(387f) Investigation of the Effect of Electroporation on Chemotherapeutics Delivery into a Tumor

Authors: 
Moarefian, M., Virginia Tech
Achenie, L., Virginia Tech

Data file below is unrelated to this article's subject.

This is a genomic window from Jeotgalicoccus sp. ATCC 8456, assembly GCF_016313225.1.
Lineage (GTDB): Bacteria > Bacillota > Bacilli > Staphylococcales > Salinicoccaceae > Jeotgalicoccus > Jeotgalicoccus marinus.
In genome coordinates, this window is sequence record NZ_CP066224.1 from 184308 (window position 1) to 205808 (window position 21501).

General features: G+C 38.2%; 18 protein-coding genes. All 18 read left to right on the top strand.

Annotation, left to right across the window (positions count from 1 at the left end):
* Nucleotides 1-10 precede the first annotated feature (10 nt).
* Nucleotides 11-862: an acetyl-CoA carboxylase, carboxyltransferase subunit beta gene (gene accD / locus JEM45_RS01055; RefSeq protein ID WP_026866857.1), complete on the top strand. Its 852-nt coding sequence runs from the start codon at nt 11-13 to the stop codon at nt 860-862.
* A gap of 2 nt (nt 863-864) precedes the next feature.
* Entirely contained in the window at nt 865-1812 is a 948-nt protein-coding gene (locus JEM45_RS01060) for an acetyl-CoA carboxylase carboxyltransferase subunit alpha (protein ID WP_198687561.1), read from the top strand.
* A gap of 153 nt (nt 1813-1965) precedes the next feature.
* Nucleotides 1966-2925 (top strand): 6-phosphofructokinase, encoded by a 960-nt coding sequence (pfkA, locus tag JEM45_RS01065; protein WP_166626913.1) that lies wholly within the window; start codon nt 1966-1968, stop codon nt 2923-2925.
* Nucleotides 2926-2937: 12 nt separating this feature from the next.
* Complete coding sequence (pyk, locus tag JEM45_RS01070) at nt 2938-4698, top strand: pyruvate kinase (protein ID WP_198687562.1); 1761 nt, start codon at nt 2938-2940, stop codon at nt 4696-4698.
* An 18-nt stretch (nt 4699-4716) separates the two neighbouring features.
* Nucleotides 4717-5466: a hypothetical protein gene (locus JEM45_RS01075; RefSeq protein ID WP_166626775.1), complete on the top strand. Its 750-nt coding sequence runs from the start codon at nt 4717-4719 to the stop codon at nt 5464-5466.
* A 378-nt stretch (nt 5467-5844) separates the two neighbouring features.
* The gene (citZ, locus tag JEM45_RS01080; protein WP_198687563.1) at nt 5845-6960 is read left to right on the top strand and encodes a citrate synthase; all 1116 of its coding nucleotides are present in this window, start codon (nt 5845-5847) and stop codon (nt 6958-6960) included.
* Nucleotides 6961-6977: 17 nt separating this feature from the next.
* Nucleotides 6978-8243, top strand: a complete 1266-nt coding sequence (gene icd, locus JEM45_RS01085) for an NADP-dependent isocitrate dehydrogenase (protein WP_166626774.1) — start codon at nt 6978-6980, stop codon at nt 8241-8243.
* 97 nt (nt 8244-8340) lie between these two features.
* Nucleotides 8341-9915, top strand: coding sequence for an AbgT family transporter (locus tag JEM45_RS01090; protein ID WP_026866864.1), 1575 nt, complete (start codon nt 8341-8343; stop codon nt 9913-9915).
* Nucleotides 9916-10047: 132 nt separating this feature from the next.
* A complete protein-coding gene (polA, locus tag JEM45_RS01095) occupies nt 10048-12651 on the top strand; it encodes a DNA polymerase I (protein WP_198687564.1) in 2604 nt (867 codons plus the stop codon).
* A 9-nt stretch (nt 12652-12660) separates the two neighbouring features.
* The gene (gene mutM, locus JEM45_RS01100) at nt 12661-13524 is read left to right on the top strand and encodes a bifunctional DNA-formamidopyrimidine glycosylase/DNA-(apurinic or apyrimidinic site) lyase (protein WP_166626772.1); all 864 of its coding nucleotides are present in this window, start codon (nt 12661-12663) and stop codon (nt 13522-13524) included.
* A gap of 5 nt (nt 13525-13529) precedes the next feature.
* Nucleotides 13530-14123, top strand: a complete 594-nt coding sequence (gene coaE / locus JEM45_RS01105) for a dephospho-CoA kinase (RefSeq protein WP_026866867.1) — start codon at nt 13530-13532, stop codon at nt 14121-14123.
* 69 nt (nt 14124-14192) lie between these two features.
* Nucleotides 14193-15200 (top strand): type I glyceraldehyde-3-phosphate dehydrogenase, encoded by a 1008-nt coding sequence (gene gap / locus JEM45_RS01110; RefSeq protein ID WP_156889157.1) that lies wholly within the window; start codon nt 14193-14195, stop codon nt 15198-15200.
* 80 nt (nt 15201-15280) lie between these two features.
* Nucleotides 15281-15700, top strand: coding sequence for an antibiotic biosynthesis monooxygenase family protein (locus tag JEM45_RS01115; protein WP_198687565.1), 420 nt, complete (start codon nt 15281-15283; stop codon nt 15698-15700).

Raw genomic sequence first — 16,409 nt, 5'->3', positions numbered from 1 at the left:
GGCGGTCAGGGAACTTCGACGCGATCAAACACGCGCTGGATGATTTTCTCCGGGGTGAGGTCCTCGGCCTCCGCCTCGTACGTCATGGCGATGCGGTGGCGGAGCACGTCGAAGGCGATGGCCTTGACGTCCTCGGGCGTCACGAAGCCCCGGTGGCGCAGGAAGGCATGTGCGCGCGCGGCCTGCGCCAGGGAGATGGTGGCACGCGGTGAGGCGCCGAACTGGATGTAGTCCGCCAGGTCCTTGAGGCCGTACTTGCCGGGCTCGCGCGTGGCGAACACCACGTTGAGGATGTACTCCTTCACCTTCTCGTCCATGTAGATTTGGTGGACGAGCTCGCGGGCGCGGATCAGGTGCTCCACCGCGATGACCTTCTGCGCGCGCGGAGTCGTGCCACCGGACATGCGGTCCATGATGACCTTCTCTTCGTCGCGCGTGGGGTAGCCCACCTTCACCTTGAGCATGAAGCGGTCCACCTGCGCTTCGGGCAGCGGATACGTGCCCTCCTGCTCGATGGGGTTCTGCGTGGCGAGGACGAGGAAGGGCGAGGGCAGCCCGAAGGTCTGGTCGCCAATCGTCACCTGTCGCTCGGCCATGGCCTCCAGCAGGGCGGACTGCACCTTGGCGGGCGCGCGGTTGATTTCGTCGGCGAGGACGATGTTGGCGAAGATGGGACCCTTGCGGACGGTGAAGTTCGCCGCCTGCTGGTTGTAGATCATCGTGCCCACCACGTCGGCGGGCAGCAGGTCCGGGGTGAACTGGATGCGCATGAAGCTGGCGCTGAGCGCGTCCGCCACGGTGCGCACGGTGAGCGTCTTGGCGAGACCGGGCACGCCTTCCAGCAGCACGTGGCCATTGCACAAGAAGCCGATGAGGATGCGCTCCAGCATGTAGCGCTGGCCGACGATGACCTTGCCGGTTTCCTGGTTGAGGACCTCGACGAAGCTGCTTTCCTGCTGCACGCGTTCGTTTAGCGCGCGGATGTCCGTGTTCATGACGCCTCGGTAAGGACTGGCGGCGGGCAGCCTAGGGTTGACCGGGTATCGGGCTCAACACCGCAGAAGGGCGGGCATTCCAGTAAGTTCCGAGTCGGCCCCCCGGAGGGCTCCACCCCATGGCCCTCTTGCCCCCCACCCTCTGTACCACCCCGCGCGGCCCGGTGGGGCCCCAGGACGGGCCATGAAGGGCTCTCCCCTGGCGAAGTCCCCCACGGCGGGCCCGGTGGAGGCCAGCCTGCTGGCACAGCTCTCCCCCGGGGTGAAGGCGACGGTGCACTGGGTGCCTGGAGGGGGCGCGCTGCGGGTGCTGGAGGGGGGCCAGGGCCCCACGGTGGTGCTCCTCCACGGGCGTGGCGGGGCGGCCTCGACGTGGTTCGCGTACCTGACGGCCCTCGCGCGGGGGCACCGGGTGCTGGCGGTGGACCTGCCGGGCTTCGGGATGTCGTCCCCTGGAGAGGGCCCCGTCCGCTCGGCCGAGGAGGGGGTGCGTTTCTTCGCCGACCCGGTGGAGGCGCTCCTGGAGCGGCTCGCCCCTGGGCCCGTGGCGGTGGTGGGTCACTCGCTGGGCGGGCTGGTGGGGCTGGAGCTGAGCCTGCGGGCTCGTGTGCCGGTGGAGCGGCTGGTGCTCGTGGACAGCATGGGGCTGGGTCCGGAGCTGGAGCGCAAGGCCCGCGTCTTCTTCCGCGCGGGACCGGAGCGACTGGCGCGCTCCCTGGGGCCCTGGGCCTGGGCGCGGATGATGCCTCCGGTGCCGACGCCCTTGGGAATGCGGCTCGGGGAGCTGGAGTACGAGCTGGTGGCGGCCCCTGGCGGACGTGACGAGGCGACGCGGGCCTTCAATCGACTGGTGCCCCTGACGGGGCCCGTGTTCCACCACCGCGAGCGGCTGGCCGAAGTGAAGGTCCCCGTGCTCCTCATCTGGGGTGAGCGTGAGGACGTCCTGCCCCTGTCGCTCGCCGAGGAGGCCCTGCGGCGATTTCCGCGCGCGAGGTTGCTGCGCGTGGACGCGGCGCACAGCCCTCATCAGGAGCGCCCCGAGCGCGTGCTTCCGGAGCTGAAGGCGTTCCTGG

Due to biological barriers in a tumor microenvironment, drug delivery into the tumor will experience challenges. For example the tumor microenvironment is very heterogeneous due to angiogenesis, creating significant challenges for effective drug delivery. Application of an electric field has the potential to overcome some of these barriers. Electric field can enhanced drug transport by increasing the cell permeability and increasing the tumor drug uptake rate. Applying electric field in a cancer cell leads to three major electrokinetic phenomena namely, electrophoresis (particle/ion movement), electroosmosis (ion fluid movement) and electroporation. Electroporation phenomena facilitates the introduction of chemotherapeutics particles into the cancer cell by increasing the permeability in the blood vessel membrane. Computational models have been developed to study some of these phenomena [1-4]. However, to our knowledge, a computational model that simultaneously considers all three phenomena is missing in the literature. In Moarefian et al. [5] a mathematical model was developed and subsequent simulations have suggested that applying electric field will enhance chemotherapeutics delivery. The authors did not consider electroporation effect on organelles in the cancer cell and how the electroporation could increase drug diffusion. Finally they ignored the electroosmosis effect in the intercellular matrix around the cancer cell and in the blood vessel. In this presentation we will discuss a new model that relaxes the assumptions discussed above. The hypothesis is that the model would lead to a significantly more realistic prediction of the optimum electric field that would result in the maximum fraction of cell killed. A platform to test and validate has not been performed by Moarefian et al.[5]. Here we proposed the preliminary design of microfluidic device to study the effect electroporation on drug delivery.

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